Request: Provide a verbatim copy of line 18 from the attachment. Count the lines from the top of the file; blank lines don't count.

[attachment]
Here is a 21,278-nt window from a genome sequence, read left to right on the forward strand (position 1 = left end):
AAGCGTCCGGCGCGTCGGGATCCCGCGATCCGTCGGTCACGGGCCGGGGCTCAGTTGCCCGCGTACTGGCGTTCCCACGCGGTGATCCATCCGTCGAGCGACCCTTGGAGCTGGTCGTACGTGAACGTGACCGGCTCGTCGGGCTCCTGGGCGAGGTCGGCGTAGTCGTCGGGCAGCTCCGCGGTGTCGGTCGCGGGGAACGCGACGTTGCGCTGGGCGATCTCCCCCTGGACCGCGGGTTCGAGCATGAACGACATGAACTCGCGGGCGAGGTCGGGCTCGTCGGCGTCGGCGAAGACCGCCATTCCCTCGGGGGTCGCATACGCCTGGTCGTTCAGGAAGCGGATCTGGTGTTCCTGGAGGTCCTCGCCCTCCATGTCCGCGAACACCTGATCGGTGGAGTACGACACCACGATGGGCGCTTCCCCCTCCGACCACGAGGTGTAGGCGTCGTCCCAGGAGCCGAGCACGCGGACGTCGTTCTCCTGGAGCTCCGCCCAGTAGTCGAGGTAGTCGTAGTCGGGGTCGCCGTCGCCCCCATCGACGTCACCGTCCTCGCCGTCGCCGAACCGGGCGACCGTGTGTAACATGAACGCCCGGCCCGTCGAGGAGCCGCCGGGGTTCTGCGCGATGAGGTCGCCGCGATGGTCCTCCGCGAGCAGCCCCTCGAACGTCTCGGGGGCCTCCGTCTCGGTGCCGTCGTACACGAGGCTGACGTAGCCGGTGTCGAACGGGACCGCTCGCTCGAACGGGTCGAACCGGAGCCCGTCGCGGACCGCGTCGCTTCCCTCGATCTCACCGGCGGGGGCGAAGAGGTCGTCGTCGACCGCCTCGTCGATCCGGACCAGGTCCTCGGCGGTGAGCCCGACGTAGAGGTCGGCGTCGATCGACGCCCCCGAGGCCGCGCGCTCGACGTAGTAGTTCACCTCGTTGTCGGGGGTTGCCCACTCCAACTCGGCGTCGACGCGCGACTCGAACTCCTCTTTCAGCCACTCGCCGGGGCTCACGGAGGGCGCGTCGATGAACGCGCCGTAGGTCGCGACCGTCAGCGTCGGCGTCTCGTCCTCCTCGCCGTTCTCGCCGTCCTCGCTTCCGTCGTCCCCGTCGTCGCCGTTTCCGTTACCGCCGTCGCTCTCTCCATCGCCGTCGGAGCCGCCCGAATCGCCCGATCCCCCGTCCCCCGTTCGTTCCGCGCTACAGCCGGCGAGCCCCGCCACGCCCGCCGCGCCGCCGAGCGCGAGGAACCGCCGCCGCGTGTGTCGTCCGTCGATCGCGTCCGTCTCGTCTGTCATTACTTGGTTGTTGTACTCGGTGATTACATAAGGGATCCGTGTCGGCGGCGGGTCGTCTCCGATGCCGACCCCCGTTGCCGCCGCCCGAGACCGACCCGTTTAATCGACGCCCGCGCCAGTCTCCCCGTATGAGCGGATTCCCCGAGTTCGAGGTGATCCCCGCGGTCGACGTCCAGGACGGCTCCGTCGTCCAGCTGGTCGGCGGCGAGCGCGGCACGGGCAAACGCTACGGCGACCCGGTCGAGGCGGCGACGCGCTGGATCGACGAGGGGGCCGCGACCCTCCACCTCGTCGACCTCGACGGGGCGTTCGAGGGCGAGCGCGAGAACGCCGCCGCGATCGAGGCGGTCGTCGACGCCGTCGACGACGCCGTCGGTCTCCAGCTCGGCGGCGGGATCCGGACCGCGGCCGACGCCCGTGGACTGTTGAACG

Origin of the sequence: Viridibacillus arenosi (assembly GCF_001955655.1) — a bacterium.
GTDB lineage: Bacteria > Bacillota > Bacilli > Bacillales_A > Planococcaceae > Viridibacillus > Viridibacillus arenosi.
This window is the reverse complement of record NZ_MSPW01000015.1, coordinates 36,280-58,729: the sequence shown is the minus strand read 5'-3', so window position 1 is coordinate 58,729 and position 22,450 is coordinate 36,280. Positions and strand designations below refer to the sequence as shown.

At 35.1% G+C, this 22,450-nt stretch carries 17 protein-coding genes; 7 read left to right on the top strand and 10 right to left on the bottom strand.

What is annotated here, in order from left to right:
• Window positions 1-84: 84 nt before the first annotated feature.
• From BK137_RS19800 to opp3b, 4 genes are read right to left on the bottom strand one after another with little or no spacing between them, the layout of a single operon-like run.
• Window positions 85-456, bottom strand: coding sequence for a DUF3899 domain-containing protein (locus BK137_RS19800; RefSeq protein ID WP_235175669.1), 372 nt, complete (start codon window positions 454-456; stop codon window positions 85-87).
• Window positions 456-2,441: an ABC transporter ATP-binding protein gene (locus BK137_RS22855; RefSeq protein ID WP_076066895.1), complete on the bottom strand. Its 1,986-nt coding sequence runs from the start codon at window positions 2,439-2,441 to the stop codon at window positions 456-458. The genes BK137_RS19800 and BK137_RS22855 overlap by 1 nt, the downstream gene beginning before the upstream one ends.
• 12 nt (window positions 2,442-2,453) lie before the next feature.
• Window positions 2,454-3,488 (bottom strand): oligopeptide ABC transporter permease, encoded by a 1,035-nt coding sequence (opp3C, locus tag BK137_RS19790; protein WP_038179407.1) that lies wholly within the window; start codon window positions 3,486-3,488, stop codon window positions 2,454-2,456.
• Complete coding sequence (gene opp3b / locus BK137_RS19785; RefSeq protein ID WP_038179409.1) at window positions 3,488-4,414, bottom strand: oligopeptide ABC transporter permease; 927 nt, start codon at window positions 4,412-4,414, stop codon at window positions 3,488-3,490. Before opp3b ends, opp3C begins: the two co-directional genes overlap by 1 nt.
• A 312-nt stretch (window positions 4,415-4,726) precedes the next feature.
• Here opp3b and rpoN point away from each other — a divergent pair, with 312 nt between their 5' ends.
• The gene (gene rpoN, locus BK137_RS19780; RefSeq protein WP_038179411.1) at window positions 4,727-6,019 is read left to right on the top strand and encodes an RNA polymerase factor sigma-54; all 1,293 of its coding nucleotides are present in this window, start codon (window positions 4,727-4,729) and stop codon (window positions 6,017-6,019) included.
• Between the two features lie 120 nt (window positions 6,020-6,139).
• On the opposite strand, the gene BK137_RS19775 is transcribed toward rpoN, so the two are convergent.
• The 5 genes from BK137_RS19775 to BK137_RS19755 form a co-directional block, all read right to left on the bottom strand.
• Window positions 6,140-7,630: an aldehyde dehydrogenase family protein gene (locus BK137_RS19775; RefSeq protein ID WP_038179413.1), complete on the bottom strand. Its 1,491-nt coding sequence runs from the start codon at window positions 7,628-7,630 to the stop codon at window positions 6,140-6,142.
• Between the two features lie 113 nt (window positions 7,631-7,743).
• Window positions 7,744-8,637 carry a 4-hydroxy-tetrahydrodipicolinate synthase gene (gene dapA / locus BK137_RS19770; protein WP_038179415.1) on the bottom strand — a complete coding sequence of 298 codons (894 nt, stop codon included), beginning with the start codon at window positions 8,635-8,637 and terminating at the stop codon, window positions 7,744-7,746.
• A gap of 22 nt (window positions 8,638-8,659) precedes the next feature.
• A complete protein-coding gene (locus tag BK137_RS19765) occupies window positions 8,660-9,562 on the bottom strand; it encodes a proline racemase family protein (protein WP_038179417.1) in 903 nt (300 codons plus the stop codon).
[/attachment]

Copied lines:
• Between the two features lie 120 nt (window positions 6,020-6,139).